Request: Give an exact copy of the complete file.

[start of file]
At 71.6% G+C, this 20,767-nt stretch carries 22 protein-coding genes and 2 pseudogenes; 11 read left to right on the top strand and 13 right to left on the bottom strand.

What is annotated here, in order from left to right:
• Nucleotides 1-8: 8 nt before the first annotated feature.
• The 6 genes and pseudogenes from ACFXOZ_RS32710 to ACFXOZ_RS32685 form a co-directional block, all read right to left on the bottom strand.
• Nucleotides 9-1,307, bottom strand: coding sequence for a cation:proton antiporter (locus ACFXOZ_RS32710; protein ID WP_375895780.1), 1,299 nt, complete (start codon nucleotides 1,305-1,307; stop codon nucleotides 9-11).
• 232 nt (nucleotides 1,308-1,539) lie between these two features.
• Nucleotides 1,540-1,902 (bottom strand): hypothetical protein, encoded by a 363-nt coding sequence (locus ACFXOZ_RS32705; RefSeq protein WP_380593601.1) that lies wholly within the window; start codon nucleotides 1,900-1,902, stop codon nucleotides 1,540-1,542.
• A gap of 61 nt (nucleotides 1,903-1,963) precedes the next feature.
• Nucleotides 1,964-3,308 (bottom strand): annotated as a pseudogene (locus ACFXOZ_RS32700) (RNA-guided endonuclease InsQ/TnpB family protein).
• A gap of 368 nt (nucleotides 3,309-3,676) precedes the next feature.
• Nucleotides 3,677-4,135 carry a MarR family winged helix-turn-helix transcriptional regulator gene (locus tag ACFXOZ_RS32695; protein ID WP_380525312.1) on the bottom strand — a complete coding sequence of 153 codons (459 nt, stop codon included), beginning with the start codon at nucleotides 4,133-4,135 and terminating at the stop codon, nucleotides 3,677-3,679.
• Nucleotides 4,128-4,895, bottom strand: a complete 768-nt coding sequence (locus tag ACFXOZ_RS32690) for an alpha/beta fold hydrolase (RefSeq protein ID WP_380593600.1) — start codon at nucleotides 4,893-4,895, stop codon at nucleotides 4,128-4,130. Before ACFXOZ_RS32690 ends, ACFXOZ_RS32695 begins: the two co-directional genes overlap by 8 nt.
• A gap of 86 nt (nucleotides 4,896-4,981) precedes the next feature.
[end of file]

At 71.6% G+C, this 20,767-nt stretch carries 22 protein-coding genes and 2 pseudogenes; 11 read left to right on the top strand and 13 right to left on the bottom strand.

What is annotated here, in order from left to right:
• Nucleotides 1-8: 8 nt before the first annotated feature.
• The 6 genes and pseudogenes from ACFXOZ_RS32710 to ACFXOZ_RS32685 form a co-directional block, all read right to left on the bottom strand.
• Nucleotides 9-1,307, bottom strand: coding sequence for a cation:proton antiporter (locus ACFXOZ_RS32710; protein ID WP_375895780.1), 1,299 nt, complete (start codon nucleotides 1,305-1,307; stop codon nucleotides 9-11).
• 232 nt (nucleotides 1,308-1,539) lie between these two features.
• Nucleotides 1,540-1,902 (bottom strand): hypothetical protein, encoded by a 363-nt coding sequence (locus ACFXOZ_RS32705; RefSeq protein WP_380593601.1) that lies wholly within the window; start codon nucleotides 1,900-1,902, stop codon nucleotides 1,540-1,542.
• A gap of 61 nt (nucleotides 1,903-1,963) precedes the next feature.
• Nucleotides 1,964-3,308 (bottom strand): annotated as a pseudogene (locus ACFXOZ_RS32700) (RNA-guided endonuclease InsQ/TnpB family protein).
• A gap of 368 nt (nucleotides 3,309-3,676) precedes the next feature.
• Nucleotides 3,677-4,135 carry a MarR family winged helix-turn-helix transcriptional regulator gene (locus tag ACFXOZ_RS32695; protein ID WP_380525312.1) on the bottom strand — a complete coding sequence of 153 codons (459 nt, stop codon included), beginning with the start codon at nucleotides 4,133-4,135 and terminating at the stop codon, nucleotides 3,677-3,679.
• Nucleotides 4,128-4,895, bottom strand: a complete 768-nt coding sequence (locus tag ACFXOZ_RS32690) for an alpha/beta fold hydrolase (RefSeq protein ID WP_380593600.1) — start codon at nucleotides 4,893-4,895, stop codon at nucleotides 4,128-4,130. Before ACFXOZ_RS32690 ends, ACFXOZ_RS32695 begins: the two co-directional genes overlap by 8 nt.
• A gap of 86 nt (nucleotides 4,896-4,981) precedes the next feature.